• At least in russia the process and ingredients of all food (and food like) products have to be disclosed to the goverment... With a little western influence and an american freedom of information request (or a well placed bribe, a certain well fed penguin comes to mind) I'm sure we could review the recipe for JOLT and brew our own.

    Assuming the process does not require a chemistry set large enough to have the goverment think you are setting up a serious drug lab.

    TastesLikeHerringFlavoredChicken
  • Actually, Coca-Cola was originally a coca-based wine product (no kola nut), when the anti-alcohol movement made the company take the wine out (leaving the coca in) and market Coca-Cola as a "temperance" beverage. Coca-based products, including pure cocaine, were extremely popular at the time in the US. The company removed the coca from the product sometime around 1905 I believe. Of course, the Coca-Cola archives have much of this information but from what I hear the company is very strict about making people sign a contract agreeing they won't say anything without the company's permission once they get a look at the archives....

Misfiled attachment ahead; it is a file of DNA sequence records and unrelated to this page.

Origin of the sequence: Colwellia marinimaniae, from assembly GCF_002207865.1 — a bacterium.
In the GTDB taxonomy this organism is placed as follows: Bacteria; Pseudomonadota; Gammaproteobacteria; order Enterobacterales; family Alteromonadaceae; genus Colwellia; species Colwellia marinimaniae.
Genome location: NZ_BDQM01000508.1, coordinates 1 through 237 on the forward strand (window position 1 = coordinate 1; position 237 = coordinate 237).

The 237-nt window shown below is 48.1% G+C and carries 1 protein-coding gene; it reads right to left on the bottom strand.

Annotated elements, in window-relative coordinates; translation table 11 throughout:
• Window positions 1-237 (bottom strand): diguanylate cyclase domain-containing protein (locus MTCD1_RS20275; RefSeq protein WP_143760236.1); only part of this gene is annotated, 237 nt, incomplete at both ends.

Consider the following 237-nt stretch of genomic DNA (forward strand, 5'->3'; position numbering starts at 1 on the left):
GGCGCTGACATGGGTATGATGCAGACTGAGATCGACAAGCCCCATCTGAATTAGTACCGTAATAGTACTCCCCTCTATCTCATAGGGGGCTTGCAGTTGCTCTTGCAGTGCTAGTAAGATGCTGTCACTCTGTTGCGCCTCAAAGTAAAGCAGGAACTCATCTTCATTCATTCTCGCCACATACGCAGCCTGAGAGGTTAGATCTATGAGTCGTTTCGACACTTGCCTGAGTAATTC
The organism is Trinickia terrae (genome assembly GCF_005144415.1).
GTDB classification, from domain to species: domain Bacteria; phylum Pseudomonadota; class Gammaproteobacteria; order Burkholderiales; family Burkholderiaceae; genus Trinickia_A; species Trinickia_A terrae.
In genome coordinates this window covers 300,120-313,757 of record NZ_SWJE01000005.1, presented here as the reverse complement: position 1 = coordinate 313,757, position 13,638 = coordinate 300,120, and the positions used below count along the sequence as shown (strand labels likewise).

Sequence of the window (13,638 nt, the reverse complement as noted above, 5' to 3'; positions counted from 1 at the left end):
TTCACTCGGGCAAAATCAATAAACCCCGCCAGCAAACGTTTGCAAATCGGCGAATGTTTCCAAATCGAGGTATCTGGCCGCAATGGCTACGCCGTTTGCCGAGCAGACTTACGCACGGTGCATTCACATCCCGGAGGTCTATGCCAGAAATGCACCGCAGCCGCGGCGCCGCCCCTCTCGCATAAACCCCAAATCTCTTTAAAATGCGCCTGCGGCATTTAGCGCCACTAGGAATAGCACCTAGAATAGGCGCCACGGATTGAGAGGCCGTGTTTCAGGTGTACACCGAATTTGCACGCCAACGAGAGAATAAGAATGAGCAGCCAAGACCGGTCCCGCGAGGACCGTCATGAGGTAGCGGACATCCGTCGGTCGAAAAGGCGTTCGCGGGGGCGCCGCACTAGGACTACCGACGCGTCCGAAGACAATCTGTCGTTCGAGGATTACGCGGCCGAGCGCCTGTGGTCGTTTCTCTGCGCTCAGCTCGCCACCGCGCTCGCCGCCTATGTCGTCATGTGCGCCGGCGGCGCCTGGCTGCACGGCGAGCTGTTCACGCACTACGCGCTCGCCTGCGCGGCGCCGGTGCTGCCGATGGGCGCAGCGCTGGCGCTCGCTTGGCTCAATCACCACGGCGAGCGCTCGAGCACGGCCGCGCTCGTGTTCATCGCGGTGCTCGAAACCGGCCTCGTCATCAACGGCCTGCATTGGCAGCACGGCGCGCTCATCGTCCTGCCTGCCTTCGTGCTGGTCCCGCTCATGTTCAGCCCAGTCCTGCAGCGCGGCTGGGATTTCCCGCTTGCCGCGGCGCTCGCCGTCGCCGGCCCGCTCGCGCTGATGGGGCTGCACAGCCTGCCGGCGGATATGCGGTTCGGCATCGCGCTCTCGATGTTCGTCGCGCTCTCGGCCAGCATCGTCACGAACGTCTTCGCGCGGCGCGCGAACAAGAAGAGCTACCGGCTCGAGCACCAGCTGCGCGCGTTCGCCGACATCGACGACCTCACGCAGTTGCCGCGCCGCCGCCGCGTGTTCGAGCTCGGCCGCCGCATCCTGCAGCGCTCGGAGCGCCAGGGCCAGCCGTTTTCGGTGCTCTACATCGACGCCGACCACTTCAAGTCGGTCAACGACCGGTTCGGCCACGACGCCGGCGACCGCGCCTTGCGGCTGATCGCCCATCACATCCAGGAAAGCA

• You can always make your own build. I hope they include the Makefile.

    Fh

  • by Anonymous Coward on Wednesday May 31, 2000 @04:44PM (#1034952)
    maybe that's what they mean by "root beer"
  • The advantage is if you take a sip, find it too sweet, send in a recommendation and it gets rejected you can bottle up your version and sell it yourself. How long until we start seeing LucentCOLA or openCOLA_Helix_1.2.2pre16a? :p
  • Yeah, but you know that Microsoft will just want to be part of the openCola movement. So they'll get the recipe, modify it *slightly* so that it uses some patented, closed-source ingredient, and then start competing.

    I'm sure some enterprising young geek can get their hands on the recipe and post it on Slashdot. After all, what could they do to us?

    ;)

    -W
  • by krystal_blade ( 188089 ) on Wednesday May 31, 2000 @04:53PM (#1034955)
    Forgive me for saying so, but I think the idea of Open Cola is bad. A couple reasons.

    1. Most Cola comes pre packaged closed to keep contaminents out of the can.

    2. An Open Cola is more susceptible to doing harm by "bad" people who poison it. It is less secure than closed cola. (This statement paid for by Microsoft)

    3. An Open Cola is more consuming on resources, and management, as improper handling techniques could lead to an unexpected spill, leak, or even crash. Closed Cola somehow magically circumvents this effect.